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Retailers must limit collection of driver’s licence information, Commissioners say

As the busy holiday shopping period begins, federal, Alberta and B.C. Privacy Commissioners issue new guidelines to help retailers better protect the privacy of their customers

Ottawa, December 2, 2008 — Retailers have to exercise caution when it comes to collecting information from consumers’ driver’s licences and recording the numbers, according to three of Canada’s privacy guardians. And Canadians are concerned about this growing trend.

To address consumers’ unease and retailers’ confusion, the Privacy Commissioner of Canada and the Information and Privacy Commissioners of Alberta and British Columbia today released new guidance on this issue.

“More and more retailers are asking to see driver’s licences and are recording numbers, often in contravention of privacy laws,” says the federal Privacy Commissioner, Jennifer Stoddart.

The new guidelines will help retailers determine whether it is appropriate to collect driver’s licence numbers.

Retailers say they are asking for driver’s licence information for a number of reasons.  For example, they use it to verify the identity of someone using a credit card or picking up merchandise that has already been paid for.  Many also use driver’s licence numbers to deter and detect fraud, particularly when merchandise is being returned without a receipt.

“A driver’s licence is proof that someone is allowed to drive a car.  It is not a universal identity card.  Nor is it an appropriate identifier for use in analyzing shopping return habits,” says B.C. Information and Privacy Commissioner David Loukidelis.

The Commissioners noted that a driver’s licence number is a particularly sensitive piece of information which can be valuable to identity thieves.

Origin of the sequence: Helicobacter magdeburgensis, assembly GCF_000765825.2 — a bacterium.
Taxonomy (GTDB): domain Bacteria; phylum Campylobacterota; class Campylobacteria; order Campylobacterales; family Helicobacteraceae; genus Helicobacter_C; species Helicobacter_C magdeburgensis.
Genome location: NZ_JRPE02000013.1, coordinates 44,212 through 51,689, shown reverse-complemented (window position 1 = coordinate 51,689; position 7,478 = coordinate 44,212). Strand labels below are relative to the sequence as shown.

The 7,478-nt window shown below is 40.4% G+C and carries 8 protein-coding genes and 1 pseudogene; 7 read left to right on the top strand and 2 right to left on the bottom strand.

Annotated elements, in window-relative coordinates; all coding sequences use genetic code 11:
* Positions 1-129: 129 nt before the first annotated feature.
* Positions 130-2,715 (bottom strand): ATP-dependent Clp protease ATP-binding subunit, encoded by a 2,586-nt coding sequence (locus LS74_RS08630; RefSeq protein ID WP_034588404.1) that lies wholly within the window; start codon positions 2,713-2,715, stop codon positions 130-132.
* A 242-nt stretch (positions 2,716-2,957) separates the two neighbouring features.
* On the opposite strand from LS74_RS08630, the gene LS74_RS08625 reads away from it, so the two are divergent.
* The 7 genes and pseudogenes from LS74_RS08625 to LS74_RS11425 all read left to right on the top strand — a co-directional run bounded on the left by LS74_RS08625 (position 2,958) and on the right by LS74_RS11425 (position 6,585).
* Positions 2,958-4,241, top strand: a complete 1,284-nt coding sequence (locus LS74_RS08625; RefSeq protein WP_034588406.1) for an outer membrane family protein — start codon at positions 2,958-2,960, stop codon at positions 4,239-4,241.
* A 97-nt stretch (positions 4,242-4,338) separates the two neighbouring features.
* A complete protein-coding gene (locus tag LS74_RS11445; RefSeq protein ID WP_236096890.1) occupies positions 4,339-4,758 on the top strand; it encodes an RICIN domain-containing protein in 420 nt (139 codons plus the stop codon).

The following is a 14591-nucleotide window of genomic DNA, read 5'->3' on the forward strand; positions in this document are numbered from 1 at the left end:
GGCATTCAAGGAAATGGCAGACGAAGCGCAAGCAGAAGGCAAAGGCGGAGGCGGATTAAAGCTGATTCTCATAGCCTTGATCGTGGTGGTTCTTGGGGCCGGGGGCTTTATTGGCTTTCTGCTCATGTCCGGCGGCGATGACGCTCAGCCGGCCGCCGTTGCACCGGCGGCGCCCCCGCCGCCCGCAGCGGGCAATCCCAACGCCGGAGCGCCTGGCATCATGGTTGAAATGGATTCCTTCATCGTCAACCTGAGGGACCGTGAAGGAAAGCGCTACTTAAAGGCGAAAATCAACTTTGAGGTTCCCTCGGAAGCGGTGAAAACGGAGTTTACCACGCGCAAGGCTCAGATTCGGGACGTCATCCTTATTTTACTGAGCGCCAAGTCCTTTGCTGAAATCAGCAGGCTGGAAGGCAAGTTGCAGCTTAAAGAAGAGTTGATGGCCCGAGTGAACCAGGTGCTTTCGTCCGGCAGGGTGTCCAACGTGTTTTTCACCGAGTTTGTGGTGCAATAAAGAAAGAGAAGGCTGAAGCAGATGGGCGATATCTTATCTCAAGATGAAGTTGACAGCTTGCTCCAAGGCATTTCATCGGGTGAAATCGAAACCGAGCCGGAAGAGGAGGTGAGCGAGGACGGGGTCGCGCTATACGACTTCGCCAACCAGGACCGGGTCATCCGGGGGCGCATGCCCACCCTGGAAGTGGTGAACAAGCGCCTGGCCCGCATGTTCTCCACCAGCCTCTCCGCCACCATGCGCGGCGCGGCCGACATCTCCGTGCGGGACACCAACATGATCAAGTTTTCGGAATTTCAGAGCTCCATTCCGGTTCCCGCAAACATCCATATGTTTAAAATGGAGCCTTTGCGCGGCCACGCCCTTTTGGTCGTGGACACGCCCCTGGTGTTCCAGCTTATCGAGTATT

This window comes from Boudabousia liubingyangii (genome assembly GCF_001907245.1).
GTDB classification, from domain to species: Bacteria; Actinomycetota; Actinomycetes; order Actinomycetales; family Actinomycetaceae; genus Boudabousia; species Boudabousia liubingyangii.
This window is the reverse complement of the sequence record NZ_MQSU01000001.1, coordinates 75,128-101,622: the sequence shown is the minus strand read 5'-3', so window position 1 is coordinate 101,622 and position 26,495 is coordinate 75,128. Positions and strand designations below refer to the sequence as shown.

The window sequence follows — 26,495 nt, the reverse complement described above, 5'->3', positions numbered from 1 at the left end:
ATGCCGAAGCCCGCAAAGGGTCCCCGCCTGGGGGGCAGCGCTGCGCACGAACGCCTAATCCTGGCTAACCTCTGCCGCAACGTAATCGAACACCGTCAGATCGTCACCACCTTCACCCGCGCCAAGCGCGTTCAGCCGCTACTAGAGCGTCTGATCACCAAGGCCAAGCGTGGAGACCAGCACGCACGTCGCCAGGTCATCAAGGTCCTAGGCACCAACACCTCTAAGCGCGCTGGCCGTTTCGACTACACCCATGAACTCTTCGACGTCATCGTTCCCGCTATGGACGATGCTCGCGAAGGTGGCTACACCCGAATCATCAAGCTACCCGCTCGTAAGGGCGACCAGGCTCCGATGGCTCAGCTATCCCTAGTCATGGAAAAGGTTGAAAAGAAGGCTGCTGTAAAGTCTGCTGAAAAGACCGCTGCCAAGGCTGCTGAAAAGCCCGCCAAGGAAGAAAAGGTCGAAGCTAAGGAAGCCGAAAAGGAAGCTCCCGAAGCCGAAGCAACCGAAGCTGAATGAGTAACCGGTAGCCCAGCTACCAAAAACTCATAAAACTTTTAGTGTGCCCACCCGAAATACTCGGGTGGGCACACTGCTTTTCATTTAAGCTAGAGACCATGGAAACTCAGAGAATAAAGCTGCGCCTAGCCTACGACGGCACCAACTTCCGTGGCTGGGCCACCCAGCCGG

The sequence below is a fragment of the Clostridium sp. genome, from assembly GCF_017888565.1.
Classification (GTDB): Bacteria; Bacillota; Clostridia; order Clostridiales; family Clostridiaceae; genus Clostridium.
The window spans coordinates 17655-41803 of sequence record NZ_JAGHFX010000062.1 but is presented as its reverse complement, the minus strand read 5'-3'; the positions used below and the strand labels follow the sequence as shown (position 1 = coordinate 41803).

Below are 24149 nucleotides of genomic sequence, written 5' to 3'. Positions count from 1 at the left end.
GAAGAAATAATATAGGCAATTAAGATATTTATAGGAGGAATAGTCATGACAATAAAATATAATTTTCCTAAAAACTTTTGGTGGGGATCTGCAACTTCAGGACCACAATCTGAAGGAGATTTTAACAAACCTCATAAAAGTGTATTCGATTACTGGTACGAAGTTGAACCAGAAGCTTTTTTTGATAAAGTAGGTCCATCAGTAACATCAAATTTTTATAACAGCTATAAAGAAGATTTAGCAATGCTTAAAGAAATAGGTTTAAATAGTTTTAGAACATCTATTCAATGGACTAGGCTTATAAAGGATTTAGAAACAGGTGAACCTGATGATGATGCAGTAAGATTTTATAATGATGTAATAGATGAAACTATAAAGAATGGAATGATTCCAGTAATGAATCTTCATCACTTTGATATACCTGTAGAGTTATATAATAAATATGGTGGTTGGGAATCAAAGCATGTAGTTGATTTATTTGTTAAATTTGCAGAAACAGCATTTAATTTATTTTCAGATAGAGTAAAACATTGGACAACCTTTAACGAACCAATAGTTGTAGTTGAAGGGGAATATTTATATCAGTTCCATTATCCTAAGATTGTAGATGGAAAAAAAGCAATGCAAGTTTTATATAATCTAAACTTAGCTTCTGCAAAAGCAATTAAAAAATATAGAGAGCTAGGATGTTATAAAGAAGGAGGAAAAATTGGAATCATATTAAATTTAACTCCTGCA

All three Commissioners have received many complaints about retailers requesting driver’s licence information.

 “Many Canadians are uncomfortable with retailers recording their driver’s licence numbers.  In most cases, we agree that this going too far,” says Frank Work, Alberta’s Information and Privacy Commissioner.

Polling by the Office of the Privacy Commissioner of Canada has found that more than half of Canadians say they are concerned about giving their personal information to retailers.
Alberta, British Columbia and Quebec have adopted privacy laws covering the private sector.  Everywhere else in Canada, federal privacy legislation applies.

The common criteria in all this legislation requires that the collection of the personal information from the driver’s licence must be for a specific and reasonable purpose. 

Retailers need to limit the collection of personal information to the least amount needed to achieve a specific purpose – such as confirming a customer’s identity.  They must be able to explain to customers why they are collecting this information. They are also required to protect it with appropriate security measures.

The new guidelines explain that many business purposes can be satisfied by simply looking at identification, or, at most, recording the name and address appearing on the licence.

There is a major difference between examining a driver’s licence and recording the number on it – or even photocopying the whole document. Recording this kind of sensitive information raises the risk of a privacy breach down the road, while a photocopy involves the collection of information well beyond a name and address, including a photo, signature and physical descriptions.

”Retailers want to foster good relationships with their customers, and they understand that respecting their privacy is a key issue. These guidelines help clarify the rules for both consumers and retailers, and we encourage all our members to ensure that they put the appropriate practices in place,” says Derek Nighbor of the Retail Council of Canada.

Consumers should ask for an explanation of why their driver’s licence information is being requested – particularly when a retailer attempts to record the number or photocopy the licence. If consumers are not satisfied with the explanation, they can ask to speak to a manager or the person responsible for privacy issues. 

Consumers can also contact the appropriate Privacy Commissioner’s Office if they still have doubts about whether the collection of their personal information is appropriate.

The guidelines are available on the Commissioners’ websites: www.priv.gc.ca; www.oipc.ab.ca; and www.oipc.bc.ca.

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For more information and/or media interview requests, contact:

Valerie Lawton
Office of the Privacy Commissioner of Canada
Tel: 613-943-5982
E-mail: vlawton@priv.gc.ca

Mary Carlson
Office of the Information and Privacy Commissioner for British Columbia
Tel: 250-387-5629
E-mail: MCarlson@oipc.bc.ca

Wayne Wood
Office of the Information and Privacy Commissioner of Alberta
Tel: 780-644-4015
Cell: 780-720-1157